Being a dad isn’t an easy job. Raising children places a lot of demands on your time and your personal resources, including your income. However, it is also one of the most rewarding things you could do with your life. Being part of your child’s life is important for you, as well as for your child.
If you are not married to the mother of your child, enforcing your rights as a father can become more complicated, especially if you do not have a positive relationship with the mother. Thankfully, Nebraska does have laws in place that protect the rights of fathers, even if they are not married to the mothers of their children. To benefit from that protection, you must establish paternity, or prove that you are the father.
See if you can execute an Acknowledgement of Paternity form
The best option and the simplest one is to work with the mother of the child to execute a state form known as the voluntary Acknowledgement of Paternity form. This document typically requires a signature from both parents, as well as notarization from a third party. Effectively, both you and the mother attest on this form to your belief that you are the father of the child.
Unfortunately, it is not possible to complete this form without the consent of the mother. In some cases, the mother of your child may be swayed by the fact that establishing paternity also creates responsibility to pay child support, or by the fact that your child will benefit from a relationship with you.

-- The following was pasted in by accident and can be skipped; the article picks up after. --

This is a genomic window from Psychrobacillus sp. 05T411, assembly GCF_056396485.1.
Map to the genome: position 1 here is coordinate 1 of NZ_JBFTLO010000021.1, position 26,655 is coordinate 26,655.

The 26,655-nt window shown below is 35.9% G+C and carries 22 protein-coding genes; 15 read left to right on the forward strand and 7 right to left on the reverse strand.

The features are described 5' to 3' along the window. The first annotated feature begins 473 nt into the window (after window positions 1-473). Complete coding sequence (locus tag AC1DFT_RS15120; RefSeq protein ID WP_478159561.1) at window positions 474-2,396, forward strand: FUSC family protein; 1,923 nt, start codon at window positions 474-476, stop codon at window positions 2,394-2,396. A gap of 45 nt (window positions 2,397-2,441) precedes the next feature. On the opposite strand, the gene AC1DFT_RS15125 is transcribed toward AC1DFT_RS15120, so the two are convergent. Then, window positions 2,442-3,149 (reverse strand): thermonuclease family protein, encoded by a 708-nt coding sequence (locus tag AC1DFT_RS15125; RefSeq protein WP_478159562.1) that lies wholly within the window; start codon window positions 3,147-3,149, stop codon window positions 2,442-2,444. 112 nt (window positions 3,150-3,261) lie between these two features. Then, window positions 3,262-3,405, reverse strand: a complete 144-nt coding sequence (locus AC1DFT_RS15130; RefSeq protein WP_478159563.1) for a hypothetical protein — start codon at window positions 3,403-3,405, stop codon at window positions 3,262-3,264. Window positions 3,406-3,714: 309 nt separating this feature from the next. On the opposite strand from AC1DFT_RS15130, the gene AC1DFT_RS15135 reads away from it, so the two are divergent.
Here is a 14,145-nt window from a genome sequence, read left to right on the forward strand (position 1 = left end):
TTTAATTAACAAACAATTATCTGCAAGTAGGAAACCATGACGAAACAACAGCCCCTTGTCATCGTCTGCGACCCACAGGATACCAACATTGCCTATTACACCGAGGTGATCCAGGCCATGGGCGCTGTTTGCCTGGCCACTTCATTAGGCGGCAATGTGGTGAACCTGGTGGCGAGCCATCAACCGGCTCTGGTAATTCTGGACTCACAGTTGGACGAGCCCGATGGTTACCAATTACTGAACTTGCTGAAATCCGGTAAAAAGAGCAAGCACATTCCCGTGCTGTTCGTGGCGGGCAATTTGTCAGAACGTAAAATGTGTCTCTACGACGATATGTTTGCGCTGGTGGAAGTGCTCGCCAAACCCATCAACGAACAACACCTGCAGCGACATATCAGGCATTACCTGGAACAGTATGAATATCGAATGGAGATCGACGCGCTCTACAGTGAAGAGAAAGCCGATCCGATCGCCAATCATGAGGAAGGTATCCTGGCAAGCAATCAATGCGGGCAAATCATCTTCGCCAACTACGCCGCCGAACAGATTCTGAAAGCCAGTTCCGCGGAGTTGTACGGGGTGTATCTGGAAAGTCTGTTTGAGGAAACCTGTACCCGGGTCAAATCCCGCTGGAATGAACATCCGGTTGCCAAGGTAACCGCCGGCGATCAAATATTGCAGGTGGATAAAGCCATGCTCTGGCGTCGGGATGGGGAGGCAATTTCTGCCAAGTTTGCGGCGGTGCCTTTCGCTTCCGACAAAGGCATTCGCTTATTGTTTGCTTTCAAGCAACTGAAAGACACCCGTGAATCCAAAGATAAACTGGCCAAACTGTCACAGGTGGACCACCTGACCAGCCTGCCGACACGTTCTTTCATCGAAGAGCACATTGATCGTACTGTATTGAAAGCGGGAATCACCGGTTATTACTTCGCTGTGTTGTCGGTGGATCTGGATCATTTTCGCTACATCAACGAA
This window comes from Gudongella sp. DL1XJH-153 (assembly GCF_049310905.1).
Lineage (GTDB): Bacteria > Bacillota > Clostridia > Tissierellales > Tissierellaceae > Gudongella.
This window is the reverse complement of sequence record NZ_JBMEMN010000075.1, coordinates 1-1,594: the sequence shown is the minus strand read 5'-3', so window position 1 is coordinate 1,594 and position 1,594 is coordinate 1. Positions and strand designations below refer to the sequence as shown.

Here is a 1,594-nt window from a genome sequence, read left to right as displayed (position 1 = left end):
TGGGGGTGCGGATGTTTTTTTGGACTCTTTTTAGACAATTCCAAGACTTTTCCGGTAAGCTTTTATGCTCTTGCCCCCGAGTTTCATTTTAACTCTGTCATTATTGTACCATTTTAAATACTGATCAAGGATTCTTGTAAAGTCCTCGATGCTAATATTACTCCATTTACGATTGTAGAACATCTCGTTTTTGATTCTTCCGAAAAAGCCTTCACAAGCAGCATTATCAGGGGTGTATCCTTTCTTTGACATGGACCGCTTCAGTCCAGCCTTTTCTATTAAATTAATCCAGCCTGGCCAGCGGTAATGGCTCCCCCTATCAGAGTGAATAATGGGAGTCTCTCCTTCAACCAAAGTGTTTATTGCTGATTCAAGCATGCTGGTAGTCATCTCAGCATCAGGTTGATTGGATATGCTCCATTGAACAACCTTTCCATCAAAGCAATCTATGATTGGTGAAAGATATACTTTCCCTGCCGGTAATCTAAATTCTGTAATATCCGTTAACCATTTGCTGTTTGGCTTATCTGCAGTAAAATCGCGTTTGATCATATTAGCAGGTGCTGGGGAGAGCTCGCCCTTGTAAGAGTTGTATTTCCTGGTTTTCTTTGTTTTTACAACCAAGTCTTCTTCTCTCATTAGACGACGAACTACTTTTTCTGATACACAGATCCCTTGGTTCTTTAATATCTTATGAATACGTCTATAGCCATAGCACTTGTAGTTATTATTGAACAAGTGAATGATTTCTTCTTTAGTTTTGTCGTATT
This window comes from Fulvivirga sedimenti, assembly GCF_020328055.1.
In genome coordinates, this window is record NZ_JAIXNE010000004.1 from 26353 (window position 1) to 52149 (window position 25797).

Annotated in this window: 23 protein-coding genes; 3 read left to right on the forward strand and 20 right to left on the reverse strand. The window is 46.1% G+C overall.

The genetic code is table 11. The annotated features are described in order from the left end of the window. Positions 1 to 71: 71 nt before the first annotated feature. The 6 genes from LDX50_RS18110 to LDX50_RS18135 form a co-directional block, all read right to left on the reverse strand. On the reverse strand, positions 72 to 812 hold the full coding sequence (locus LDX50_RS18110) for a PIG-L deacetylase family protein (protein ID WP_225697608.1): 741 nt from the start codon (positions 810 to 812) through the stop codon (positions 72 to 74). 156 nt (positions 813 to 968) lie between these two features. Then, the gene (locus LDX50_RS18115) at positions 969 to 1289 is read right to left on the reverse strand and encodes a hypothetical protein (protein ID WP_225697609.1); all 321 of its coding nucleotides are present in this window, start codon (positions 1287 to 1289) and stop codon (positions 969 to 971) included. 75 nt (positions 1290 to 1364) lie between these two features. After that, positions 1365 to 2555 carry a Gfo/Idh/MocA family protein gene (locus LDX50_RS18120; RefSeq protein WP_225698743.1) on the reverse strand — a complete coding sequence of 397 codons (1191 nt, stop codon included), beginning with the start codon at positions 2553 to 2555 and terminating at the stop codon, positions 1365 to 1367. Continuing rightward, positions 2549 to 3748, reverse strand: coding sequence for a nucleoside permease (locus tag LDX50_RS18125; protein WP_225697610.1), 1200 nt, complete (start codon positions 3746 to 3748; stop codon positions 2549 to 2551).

If she will not agree to sign the form, either due to your contentious relationship or uncertainty about the paternity of the child in question, you will then have to take more involved steps to establish yourself legally as the father of your child.
The courts can order genetic testing in contentious cases
Whether the mother of your child wants nothing to do with you or there are several possible men who may have fathered the child, it is possible to seek state intervention to establish yourself as the father.
You will need to request a hearing from the family courts. During that hearing, you will attest to the fact that you believe you are the father of the child because of your relationship with the mother. The courts can then compel the mother to present the child for genetic testing.
These tests provide relatively conclusive answers, accurate within a fraction of a percent. If the test comes back and confirms that you are the father of the child, the courts can then take steps to allocate visitation or shared custody. They will also likely establish a requirement to pay child support, unless you secure shared or primary custody of your child.
The good news is that while it may take some time, provided that you are dedicated to being a part of your child’s life, it is possible to enforce your rights as a father in Nebraska and remain a part of your child’s life.